Slammed twice by BP, shipper says “I’m not going to give up”


Earlier this summer, I told you about an outrageous breech of promise by BP — how the oil giant was abruptly closing down an internal-claims program that was intended to help business owners who wanted to resolve their claims from the 2010 oil spill, quickly and fairly. This was supposed to be an alternate route for those who didn’t want to go through the burden of dealing with the court system, and — perhaps more importantly — BP claimed that the program was a sign of its good faith, that it intended to make good on all the losses caused by its negligence in the Deepwater Horizon catastrophe.

I mentioned news reports about one businessman — a Sarasota motel operator named David Arnsby, whose business was devastated when news of the massive oil spill in the Gulf in 2010 caused a significant number of cancellations by tourists. Arnsby, who invested $11 million in the motel only to see it sink into foreclosure, had pinned his hopes for getting back on his feet to BP’s in-house claims program. When BP abruptly shut the plan down with no warning, he was left in the cold, and you had to assume he was not alone.

He wasn’t. This week, the Times-Picayune introduced us to Yiannis Karampelas, a Greek-born seafood exporter now based in Houston, and who had been seeking $18.6 million from BP for his losses:

Karampelas, a native of Chios, a Greek island in the Aegean Sea, said the settlement would have offered him, like Arnsby, pennies on the dollar.

In the three years before the spill, Karampelas grew his business to two shrimp trawlers and 12 employees and was on track to export $5 million in whole shrimp and spiny lobster to his home country.

His business evaporated once news of the spill broke in Europe. Within days his vendors had told him to stop sending containers, he said.

“Watching the oil spilling on TV, they didn’t have a second thought,” Karampelas said.

Sales sank from $1.8 million in 2009 to $150,000 in 2010, according to figures provided by Karampelas.

The year of the spill, Karampelas said he received $485,000 in compensation through the Gulf Coast Claims Facility for losses tied to one of his two shrimp trawlers. BP’s internal claims program was his chance at getting back on his feet, he said.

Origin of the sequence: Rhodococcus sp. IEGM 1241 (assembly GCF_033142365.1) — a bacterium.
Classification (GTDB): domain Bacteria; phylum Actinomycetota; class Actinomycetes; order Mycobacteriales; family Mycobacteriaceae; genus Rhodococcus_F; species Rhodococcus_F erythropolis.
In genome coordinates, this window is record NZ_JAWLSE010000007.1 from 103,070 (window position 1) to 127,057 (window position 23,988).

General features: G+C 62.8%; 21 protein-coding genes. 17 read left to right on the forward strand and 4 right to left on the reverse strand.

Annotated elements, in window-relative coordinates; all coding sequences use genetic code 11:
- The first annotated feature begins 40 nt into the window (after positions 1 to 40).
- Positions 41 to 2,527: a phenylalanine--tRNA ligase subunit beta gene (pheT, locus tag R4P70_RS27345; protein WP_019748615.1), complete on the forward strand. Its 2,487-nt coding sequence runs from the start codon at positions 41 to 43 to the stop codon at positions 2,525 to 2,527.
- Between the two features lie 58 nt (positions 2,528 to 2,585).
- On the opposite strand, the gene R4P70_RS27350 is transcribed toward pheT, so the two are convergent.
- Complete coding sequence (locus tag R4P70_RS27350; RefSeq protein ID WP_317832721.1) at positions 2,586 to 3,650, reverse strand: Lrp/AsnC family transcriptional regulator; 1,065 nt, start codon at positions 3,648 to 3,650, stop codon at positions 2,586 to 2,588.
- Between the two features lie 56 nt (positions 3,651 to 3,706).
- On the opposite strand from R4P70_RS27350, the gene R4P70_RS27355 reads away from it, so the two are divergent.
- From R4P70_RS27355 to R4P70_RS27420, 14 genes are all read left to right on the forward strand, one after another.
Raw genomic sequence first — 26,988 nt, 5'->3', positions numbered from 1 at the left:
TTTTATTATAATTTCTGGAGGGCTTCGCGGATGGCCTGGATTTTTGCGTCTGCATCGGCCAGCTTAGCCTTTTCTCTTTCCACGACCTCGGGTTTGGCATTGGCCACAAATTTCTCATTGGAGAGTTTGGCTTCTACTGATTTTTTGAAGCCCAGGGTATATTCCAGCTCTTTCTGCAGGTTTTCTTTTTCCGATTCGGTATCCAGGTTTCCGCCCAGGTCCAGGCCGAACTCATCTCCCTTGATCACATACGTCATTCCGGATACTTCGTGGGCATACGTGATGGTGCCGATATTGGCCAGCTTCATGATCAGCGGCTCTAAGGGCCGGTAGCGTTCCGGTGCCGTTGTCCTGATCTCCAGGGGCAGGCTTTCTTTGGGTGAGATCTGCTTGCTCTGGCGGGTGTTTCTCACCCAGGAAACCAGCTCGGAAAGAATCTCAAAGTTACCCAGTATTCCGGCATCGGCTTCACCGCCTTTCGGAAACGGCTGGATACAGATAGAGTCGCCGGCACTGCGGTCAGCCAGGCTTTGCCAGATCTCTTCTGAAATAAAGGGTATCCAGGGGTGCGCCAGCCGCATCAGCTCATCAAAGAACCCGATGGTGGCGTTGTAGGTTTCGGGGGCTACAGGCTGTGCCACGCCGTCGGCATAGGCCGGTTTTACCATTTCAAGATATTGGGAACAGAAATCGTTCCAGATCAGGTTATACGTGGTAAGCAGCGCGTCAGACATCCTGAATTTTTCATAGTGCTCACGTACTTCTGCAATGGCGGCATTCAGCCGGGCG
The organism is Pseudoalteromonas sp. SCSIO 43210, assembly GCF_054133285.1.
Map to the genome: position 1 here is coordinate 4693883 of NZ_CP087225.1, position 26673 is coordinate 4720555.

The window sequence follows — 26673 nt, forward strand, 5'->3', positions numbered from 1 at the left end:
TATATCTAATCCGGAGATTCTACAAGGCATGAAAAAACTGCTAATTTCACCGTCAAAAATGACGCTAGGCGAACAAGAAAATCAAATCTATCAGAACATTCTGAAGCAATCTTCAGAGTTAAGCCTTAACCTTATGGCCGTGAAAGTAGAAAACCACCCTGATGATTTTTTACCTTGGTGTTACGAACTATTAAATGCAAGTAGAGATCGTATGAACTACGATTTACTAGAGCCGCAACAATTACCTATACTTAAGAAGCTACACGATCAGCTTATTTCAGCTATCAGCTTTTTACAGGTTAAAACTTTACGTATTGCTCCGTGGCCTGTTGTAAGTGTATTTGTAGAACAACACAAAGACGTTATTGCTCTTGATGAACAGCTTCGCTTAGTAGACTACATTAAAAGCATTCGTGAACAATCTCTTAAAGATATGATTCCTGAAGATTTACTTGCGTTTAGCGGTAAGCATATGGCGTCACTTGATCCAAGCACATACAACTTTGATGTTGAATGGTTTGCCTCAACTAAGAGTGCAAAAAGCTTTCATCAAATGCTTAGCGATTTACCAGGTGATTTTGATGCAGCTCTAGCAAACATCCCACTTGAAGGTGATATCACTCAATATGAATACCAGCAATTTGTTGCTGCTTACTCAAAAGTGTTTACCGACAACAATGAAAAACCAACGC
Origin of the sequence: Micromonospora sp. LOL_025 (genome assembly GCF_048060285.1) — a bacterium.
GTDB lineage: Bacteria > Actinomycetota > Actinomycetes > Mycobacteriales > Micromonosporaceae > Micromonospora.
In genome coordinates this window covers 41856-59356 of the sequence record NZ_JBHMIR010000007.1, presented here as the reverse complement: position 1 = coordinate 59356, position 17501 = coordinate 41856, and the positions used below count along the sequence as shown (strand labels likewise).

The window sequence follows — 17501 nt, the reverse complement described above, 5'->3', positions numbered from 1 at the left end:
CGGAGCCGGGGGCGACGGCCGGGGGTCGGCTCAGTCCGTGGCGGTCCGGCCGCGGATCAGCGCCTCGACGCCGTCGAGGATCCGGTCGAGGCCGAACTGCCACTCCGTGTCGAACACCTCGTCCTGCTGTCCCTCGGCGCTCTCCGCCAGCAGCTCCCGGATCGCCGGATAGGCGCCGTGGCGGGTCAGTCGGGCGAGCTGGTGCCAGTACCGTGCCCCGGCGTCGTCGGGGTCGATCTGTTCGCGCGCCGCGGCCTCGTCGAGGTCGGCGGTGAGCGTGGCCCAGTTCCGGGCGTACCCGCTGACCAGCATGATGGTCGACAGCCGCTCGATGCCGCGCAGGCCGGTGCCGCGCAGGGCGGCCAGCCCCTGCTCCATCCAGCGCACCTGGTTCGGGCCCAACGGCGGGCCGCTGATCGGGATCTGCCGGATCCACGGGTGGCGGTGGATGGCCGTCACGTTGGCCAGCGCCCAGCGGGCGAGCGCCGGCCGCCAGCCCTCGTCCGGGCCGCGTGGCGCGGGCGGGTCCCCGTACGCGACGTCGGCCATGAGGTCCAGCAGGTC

In the end, BP found highly technical grounds for rejecting Karampelas’ claim. In the meantime, business conditions have grown even harder for him, because European inspectors are now giving seafood from the Gulf much closer — and thus, costlier — scrutiny. Meanwhile, he’s now filed a lawsuit against BP to regain his lost money. He told the New Orleans newspaper: “I’m not going to give up.”

BP has insisted that hardly anyone has been affected by its decision to shut down the internal claims program, but like so much that BP has told the residents of the Gulf in recent years, that claim doesn’t hold water. The Times-Picayune spoke with Brent Coon, a Texas attorney, who represents some 10,000 claimants against BP, including some 3,000 who had filed through the internal program. Of those 3,000, only two of Coon’s clients received payments from the BP fund, for a grand total of $50,000. The alleged settlement rate of 1,500-to-1 is appalling.

Meanwhile, as this separate article notes, BP is also heavily backlogged in making payments under its courtroom settlement with Gulf business owners — a process that went off the rails for roughly a year while BP appealed the deal that it had agreed to back in 2012, and has never gotten back on track. All this stalling while BP continues to rake in billions of dollars in profits at the gas pump, every quarter. The company’s treatment of good business people like Yiannis Karampelas and David Arnsby is legally untenable, and morally conscionable. And the fact that we’re still fighting this battle after four years is the biggest outrage of all.

Check out the Times-Picayune piece on the victims of BP’s internal claims shutdown:

Read my June 26 blog post about BP shutting down the claims program:

Here’s more from the Times-Picayune about two business owners trying, and failing, to get their money out of BP in legal procedings:

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Stuart H. Smith is an attorney based in New Orleans fighting major oil companies and other polluters.
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